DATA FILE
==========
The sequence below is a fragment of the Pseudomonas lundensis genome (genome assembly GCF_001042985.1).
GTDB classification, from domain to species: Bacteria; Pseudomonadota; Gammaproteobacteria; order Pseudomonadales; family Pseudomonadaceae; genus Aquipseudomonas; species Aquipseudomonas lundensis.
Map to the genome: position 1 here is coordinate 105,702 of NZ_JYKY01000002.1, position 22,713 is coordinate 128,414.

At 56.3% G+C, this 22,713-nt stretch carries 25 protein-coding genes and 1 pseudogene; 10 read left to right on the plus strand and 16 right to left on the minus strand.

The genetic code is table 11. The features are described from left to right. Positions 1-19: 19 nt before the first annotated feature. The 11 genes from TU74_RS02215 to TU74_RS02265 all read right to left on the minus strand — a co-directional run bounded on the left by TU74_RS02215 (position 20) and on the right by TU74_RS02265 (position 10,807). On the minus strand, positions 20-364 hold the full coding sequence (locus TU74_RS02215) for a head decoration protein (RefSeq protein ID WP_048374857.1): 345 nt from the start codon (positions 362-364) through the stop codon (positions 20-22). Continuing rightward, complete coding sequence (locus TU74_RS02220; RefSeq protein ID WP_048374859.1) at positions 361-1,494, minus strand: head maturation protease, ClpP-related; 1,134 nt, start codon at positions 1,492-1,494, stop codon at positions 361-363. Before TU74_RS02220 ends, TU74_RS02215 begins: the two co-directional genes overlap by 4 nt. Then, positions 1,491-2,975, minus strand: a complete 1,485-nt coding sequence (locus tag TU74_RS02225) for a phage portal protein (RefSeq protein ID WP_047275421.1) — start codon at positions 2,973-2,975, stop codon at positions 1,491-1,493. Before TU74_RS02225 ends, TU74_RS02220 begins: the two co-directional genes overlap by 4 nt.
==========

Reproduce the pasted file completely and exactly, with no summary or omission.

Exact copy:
The sequence below is a fragment of the Pseudomonas lundensis genome (genome assembly GCF_001042985.1).
GTDB classification, from domain to species: Bacteria; Pseudomonadota; Gammaproteobacteria; order Pseudomonadales; family Pseudomonadaceae; genus Aquipseudomonas; species Aquipseudomonas lundensis.
Map to the genome: position 1 here is coordinate 105,702 of NZ_JYKY01000002.1, position 22,713 is coordinate 128,414.

At 56.3% G+C, this 22,713-nt stretch carries 25 protein-coding genes and 1 pseudogene; 10 read left to right on the plus strand and 16 right to left on the minus strand.

The genetic code is table 11. The features are described from left to right. Positions 1-19: 19 nt before the first annotated feature. The 11 genes from TU74_RS02215 to TU74_RS02265 all read right to left on the minus strand — a co-directional run bounded on the left by TU74_RS02215 (position 20) and on the right by TU74_RS02265 (position 10,807). On the minus strand, positions 20-364 hold the full coding sequence (locus TU74_RS02215) for a head decoration protein (RefSeq protein ID WP_048374857.1): 345 nt from the start codon (positions 362-364) through the stop codon (positions 20-22). Continuing rightward, complete coding sequence (locus TU74_RS02220; RefSeq protein ID WP_048374859.1) at positions 361-1,494, minus strand: head maturation protease, ClpP-related; 1,134 nt, start codon at positions 1,492-1,494, stop codon at positions 361-363. Before TU74_RS02220 ends, TU74_RS02215 begins: the two co-directional genes overlap by 4 nt. Then, positions 1,491-2,975, minus strand: a complete 1,485-nt coding sequence (locus tag TU74_RS02225) for a phage portal protein (RefSeq protein ID WP_047275421.1) — start codon at positions 2,973-2,975, stop codon at positions 1,491-1,493. Before TU74_RS02225 ends, TU74_RS02220 begins: the two co-directional genes overlap by 4 nt.